A NSW Government website

Saltwater aquaculture

Marine Finfish

Marine finfish farming is a developing industry in NSW. Currently production and research focuses on a small number of species mulloway (Argyrosomus japonicus), yellowtail kingfish (Seriola lalandi) and southern bluefin tuna (Thunnus maccoyii). Mortalities have been reported, in both juvenile and adult marine finfish, which have been associated with organisms such as ciliated protozoan and monogenean trematodes. Heavily infested fish may lose appetite, flash or rub their bodies on tank surfaces, swim slowly, lose their flight response when attempts are made to catch them and show rapid or laboured gill movement. Heavy mortality can occur if diseases are left untreated, particularly at times of stress.

Nodavirus in Australian Bass

Nodaviruses have caused mortalities in a range of wild, farmed and ornamental marine fish worldwide. The first detected incidence of nodavirus in NSW occurred in Australian bass* at the Port Stephens Fisheries Institute (PSFI) Marine Fish Hatchery in 2004. This was the first time nodavirus had been detected in this species and the initial outbreak caused large losses of Australian bass fingerlings at PSFI.

The detection of nodavirus in Australian bass has had considerable implications for fish stockings in NSW. In order to allow continuation of stocking activities, whilst safeguarding the aquatic environment from the potential transmission of disease, a technical working group of national aquatic health experts was convened to assist policy development.

With support from the Recreational Fishing Trust and recreational fishing groups, NSW DPI is working with private and government hatcheries to develop a clearer understanding of the prevalence of the virus in Australian bass in NSW. All hatcheries producing Australian bass for stocking into public waters are required to undertake testing for presence of nodavirus prior to stocking permits being issued. Hatcheries are provided with the required equipment and training for preparation and submission of samples. The testing requirements for hatcheries have evolved since 2004 with considerable advances in testing availability and capacity. Since 2007, a real time polymerase chain reaction (PCR) has been used to test larvae for the presence of nodavirus.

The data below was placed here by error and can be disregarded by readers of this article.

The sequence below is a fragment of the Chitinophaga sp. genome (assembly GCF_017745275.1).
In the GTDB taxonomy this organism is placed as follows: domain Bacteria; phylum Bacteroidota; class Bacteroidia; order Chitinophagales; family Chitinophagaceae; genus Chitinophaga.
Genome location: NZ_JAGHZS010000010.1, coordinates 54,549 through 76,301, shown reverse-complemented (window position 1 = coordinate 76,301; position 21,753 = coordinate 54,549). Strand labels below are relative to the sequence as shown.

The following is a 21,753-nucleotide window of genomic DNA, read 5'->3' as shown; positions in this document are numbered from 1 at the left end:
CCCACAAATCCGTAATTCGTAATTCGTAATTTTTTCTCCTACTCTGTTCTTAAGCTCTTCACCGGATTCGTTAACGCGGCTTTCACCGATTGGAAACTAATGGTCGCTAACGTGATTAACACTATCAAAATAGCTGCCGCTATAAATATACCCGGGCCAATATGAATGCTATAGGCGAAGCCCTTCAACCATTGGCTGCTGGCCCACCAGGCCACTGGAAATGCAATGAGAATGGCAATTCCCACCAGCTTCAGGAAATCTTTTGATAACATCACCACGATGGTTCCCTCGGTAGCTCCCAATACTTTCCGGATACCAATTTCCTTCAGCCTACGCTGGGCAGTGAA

In addition to this testing program, researchers are undertaking a comprehensive survey of wild Australian bass populations to assess the presence/prevalence of nodavirus in wild populations to better inform future management decisions.

Further research will enhance hatchery management of the disease and improve the understanding of impacts of nodavirus in the wild. Such information will continue to be adapted into risk based biosecurity policies.

*Australian bass is a euryhaline species, which means these fish are found in both freshwater and estuarine environments.